St. Louis Rams defensive end Michael Sam runs during rookie minicamp at Rams Park in St. Louis in this file photo taken May 16, 2014. Photo by Scott Rovak, USA TODAY Sports/Reuters.
Defensive end Michael Sam's quest to become the first openly gay player in the National Football League (NFL) remained in limbo on Sunday after his exit interview with the St. Louis Rams.
Both the Rams and national media reported Sam had gone unclaimed off waivers by other league teams before Sunday's 12 noon ET (1600 GMT) deadline passed.
The former University of Missouri standout now waits to see if any team will sign him to their practice squad, the likeliest route left for Sam to perhaps work his way into the NFL.
Sam, who had announced he was gay in February, failed to make the St. Louis Rams' 53-man roster for the 2014 regular season on Saturday, putting on hold his long cherished dream of playing in the league.
The 24-year-old was one of 22 players cut by the Rams and on Sunday he arrived at Rams Park to have his post-release interview with the team's head coach, Jeff Fisher.
Sam shook hands with a few reporters but declined to make any comment before speaking with Fisher.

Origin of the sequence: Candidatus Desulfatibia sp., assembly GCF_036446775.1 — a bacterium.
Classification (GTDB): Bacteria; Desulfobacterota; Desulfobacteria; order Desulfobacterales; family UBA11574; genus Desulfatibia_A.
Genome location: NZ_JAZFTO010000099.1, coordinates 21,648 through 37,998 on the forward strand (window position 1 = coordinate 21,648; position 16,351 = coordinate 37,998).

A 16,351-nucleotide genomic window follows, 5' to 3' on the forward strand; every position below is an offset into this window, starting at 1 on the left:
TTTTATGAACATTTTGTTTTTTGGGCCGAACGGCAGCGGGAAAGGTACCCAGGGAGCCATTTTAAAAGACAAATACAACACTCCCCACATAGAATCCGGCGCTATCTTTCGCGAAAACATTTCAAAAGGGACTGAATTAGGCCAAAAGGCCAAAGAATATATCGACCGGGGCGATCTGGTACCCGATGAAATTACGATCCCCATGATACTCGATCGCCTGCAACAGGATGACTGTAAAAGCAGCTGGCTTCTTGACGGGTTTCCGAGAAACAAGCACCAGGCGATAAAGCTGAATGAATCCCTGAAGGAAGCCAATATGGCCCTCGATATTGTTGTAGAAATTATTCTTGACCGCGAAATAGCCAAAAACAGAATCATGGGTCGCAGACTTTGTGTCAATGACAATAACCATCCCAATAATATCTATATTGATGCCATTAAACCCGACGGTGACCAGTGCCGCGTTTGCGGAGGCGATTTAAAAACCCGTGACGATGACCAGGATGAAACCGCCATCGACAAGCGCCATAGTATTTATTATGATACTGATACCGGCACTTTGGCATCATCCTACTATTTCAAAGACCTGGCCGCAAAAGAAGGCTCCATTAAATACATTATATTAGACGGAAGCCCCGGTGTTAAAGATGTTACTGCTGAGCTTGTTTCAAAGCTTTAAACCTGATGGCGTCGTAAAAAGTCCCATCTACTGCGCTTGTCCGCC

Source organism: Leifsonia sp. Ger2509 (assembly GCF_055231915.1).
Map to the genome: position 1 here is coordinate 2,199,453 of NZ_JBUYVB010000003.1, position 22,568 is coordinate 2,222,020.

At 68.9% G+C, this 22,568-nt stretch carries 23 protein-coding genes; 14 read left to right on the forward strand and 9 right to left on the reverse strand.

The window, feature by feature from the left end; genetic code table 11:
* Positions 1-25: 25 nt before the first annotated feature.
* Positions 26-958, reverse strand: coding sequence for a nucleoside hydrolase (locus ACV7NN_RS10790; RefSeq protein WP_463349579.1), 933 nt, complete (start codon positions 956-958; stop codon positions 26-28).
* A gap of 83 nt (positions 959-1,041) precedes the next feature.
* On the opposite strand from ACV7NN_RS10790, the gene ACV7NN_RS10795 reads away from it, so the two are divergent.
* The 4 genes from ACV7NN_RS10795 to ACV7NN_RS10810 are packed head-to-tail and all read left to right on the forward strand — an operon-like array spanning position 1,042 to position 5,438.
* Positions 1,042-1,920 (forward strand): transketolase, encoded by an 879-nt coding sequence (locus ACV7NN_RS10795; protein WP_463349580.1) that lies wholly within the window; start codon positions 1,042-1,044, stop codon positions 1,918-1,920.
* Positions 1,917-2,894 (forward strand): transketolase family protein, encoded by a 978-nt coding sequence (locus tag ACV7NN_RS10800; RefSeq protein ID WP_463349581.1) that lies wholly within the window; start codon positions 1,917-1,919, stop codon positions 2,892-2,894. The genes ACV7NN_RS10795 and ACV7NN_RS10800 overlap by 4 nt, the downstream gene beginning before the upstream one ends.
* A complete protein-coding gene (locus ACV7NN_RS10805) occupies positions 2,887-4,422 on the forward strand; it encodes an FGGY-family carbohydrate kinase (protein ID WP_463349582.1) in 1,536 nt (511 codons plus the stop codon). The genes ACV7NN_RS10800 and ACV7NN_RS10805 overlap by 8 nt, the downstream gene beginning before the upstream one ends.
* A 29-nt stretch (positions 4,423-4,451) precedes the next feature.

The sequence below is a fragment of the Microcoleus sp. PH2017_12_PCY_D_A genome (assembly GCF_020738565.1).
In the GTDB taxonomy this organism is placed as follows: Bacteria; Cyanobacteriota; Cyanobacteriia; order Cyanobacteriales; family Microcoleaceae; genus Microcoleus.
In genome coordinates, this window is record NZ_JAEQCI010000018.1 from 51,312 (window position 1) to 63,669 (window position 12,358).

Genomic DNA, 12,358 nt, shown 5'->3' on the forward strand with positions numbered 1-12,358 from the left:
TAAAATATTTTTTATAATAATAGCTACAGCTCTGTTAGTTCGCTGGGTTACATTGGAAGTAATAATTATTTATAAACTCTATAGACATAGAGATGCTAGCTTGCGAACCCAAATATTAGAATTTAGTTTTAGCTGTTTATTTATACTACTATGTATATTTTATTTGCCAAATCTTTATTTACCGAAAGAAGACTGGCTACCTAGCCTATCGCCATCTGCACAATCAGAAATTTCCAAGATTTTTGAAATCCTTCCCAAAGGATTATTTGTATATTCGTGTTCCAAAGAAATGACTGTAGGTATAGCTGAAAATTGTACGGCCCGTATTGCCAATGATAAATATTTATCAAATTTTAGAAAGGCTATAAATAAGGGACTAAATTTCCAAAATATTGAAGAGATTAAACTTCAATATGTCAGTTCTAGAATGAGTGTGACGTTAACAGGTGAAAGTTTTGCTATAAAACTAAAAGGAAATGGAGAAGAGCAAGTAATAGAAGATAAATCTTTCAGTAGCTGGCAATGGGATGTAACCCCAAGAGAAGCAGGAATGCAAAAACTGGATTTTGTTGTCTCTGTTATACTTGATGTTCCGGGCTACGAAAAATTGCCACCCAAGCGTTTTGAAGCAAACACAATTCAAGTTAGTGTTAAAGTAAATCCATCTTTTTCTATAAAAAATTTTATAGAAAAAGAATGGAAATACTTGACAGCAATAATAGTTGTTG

The 6-feet-2 (1.88 m), 260-pound (118 kg) lineman became the first openly gay player to be selected in an NFL Draft when he was taken in the seventh round by the Rams in May.
Despite his success at Missouri, talent evaluators have said he might struggle in the NFL, perhaps too small to play regularly on the defensive line and not athletic enough to play in space as a linebacker.
Some believe he is unlikely to be re-signed by the Rams to their 10-player practice squad because their defensive line is such a strong unit.
The co-defensive player of the year in the Southeastern Conference had been vying with the undrafted Ethan Westbrooks for the last of nine defensive line spots with the Rams.
Westbrooks had made the roster on Saturday after displaying greater energy and big-play potential than his rival.
"Mike's got ability. Mike played well," Fisher told reporters on Saturday, having described Sam's release as simply "a football decision".
"He has the ability to play some place," the coach said. "It's gotta be the right place, it's gotta be a fit....
"He's a much better player now than he was when he got here."
There is currently only one openly gay player in North America's four major professional sports leagues, basketball's Jason Collins, who joined the NBA's Brooklyn Nets last season.
(Reporting by Mark Lamport-Stokes in Los Angeles; Editing by Gene Cherry)